Tesco and three other retailers are investigating how beef burgers on sale in Britain and Ireland became contaminated with horse meat.
Tim Smith, Tesco’s group technical director, apologised for the “distress” the contamination may have caused customers and pledged to uncover how it happened.
“Our investigation will get to the bottom of who is responsible, how it happened and how long it has been going on,” Smith told BBC Radio 4’s Today programme. Answering those questions was vital to prevent the contamination happening again, he added.
‘Illegality or gross negligence’
“There are only two ways it could have happened – illegality or gross negligence,” said Smith. All affected products had been withdrawn from sale.
The contamination came to light after Irish food safety watchdog the Food Safety Authority of Ireland (FSAI) analysed beef burgers stocked in stores in the UK and Ireland. Of 27 burgers analysed, 10 contained traces of horse DNA and three contained pig DNA.
In one sample sold by Tesco, horsemeat accounted for 29% of the total meat content.
Horse DNA was found in the retailer's Everyday Value beef burgers and its frozen quarter pounders.
Also, the tests revealed pig DNA in 21 of 31 beef products. The meal products included cottage pie, beef curry and lasagne.
The FSAI said the contaminated meat was supplied by two processing plants in Ireland and one in Yorkshire. The plants were Liffey Meats and Silvercrest Foods in Ireland and the Dalepak plant at Hambleton in Yorkshire.
‘Frozen burgers – the cheapest you can buy’
Irish agricultural minister Simon Coveney said: “A survey was carried out at the end of November on frozen burgers – the cheapest you can buy in the supermarkets – and the results were passed to me last night [January 15]. One of the tests of 27 showed there was quite a significant horse meat content. 29% of the meat content was horse meat, which obviously I was concerned about.”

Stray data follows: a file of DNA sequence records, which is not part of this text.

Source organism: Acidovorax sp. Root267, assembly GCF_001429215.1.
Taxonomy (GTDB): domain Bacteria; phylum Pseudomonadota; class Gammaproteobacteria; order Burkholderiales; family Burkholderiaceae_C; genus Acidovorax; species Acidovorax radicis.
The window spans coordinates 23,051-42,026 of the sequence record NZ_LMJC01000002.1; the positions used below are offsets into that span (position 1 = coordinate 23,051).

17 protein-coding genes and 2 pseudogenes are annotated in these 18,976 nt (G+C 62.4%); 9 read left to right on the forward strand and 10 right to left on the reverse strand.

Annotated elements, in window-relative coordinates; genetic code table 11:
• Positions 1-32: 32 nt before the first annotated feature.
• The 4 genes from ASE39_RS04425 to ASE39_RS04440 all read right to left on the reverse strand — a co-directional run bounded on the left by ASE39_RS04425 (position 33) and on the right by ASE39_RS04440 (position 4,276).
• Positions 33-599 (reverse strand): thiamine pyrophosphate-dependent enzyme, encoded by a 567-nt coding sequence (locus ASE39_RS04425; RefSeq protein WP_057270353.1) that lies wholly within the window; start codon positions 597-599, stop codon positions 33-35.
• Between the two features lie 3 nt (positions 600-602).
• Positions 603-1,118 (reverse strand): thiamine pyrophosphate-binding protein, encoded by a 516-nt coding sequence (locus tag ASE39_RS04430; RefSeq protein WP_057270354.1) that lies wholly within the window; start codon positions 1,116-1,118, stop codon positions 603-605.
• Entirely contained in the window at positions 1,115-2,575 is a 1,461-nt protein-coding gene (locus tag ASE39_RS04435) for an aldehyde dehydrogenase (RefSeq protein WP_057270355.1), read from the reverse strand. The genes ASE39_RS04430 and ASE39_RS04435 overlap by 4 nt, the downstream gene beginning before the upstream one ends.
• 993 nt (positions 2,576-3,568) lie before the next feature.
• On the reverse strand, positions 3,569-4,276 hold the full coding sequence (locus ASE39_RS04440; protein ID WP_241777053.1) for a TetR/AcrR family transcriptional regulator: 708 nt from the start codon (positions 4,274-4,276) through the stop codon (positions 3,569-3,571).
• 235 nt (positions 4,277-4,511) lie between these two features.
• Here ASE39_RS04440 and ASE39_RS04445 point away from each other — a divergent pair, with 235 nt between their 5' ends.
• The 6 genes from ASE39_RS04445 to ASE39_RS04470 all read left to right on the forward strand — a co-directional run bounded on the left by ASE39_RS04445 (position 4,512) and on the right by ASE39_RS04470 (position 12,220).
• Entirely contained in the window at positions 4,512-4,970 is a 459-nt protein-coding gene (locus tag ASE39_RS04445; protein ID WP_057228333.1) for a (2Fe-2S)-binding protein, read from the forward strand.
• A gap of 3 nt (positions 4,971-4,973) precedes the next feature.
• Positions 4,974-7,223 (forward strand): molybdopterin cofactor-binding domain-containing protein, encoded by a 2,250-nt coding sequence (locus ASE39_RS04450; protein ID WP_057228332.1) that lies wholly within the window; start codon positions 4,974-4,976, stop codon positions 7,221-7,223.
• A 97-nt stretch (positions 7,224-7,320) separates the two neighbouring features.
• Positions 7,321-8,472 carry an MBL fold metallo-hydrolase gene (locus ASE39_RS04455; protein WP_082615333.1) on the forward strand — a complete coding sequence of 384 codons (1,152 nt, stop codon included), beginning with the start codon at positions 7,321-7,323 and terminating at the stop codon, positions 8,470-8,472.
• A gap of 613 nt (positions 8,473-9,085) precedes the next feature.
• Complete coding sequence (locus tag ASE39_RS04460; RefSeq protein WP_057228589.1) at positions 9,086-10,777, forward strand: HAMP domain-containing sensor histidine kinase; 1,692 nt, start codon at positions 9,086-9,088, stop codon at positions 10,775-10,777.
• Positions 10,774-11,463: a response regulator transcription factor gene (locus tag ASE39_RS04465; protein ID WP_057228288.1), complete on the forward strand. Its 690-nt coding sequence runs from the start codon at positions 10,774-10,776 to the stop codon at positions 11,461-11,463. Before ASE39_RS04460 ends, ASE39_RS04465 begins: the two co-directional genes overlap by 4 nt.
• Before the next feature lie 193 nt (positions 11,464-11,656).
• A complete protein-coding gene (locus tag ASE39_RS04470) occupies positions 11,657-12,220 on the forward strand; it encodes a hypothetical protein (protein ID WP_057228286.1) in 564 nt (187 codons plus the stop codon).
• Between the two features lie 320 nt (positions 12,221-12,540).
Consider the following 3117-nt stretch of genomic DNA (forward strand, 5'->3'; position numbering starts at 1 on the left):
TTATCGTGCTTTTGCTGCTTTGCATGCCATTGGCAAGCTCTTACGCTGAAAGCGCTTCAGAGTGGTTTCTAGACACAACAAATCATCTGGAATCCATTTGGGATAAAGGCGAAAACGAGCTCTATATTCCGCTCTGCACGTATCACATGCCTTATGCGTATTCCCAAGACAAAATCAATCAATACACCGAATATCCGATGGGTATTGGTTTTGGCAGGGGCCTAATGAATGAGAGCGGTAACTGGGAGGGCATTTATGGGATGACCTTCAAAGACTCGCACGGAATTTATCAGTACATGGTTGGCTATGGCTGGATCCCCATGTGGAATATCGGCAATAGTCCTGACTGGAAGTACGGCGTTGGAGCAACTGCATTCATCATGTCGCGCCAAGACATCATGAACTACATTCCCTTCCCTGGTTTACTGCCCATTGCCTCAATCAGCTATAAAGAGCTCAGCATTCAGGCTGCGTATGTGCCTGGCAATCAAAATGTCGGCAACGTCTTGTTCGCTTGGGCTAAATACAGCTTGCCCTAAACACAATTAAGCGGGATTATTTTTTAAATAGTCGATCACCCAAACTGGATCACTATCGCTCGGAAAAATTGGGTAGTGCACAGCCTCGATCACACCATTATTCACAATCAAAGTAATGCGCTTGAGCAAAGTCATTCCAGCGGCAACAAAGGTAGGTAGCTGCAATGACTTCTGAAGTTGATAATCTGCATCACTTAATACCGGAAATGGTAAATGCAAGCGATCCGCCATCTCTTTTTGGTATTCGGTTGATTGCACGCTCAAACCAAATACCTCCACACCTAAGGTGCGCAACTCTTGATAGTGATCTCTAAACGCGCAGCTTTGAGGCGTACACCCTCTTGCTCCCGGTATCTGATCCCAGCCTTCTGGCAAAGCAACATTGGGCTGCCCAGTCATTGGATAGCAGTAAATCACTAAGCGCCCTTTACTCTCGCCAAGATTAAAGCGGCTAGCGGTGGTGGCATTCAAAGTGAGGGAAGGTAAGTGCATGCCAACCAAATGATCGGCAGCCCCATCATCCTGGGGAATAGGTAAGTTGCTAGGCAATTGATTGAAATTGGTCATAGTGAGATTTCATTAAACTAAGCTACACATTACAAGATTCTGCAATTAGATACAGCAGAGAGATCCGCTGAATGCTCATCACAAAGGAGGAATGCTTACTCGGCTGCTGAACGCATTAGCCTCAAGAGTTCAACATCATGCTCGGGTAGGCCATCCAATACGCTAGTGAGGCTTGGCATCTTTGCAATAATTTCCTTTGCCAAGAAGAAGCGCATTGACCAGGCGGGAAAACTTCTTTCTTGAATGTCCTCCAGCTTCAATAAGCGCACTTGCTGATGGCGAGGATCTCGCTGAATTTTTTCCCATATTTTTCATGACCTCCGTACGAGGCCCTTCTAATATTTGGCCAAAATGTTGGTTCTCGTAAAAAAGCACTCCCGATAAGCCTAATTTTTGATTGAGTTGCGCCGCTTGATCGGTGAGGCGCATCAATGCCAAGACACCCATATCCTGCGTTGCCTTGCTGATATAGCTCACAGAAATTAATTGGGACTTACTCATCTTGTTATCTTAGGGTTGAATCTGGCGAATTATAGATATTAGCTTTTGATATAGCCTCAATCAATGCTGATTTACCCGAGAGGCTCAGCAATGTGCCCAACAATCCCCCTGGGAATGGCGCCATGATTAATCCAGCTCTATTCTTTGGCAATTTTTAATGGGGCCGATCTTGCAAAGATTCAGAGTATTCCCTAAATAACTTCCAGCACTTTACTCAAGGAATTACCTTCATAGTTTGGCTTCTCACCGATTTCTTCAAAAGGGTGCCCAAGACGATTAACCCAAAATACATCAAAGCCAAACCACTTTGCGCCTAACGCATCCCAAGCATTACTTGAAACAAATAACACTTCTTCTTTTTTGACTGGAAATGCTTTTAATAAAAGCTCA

Coveney said he had sent Irish government vets into the Irish meat plant concerned to interview management in a bid to discover the origin of the horse meat. “The factory concerned does not slaughter horses and does not import horse meat,” he said.
“It imports certain product – mostly from outside of the state to add to the beef it uses in its beef burgers.”
Coveney stressed the contamination posed no threat to human health.
Contaminated burgers have also been withdrawn from sale in Iceland, Lidl, Aldi and Dunnes Stores.
Aldi said it had removed the affected product from its stores and was investigating the matter.
European third party suppliers
Silvercrest Foods and Dalepak Foods told BBC News they had never bought or sold horse meat. Both added that they had launched an investigation into two continental European third-party suppliers.
Liffey Meats told its customers in a letter today (January 16): “Liffey Meats has never produced, purchased or traded in any equine products.”
The firm said it imported some raw ingredients as part of its manufacturing process for certain products.
It added that the horse DNA identified by the FSAI were supplied by an EU-approved plant and were certified as being from bovine sources only.
“We now believe that such imported raw ingredients were the ultimate source of the DNA traces found in some of our products,” it said.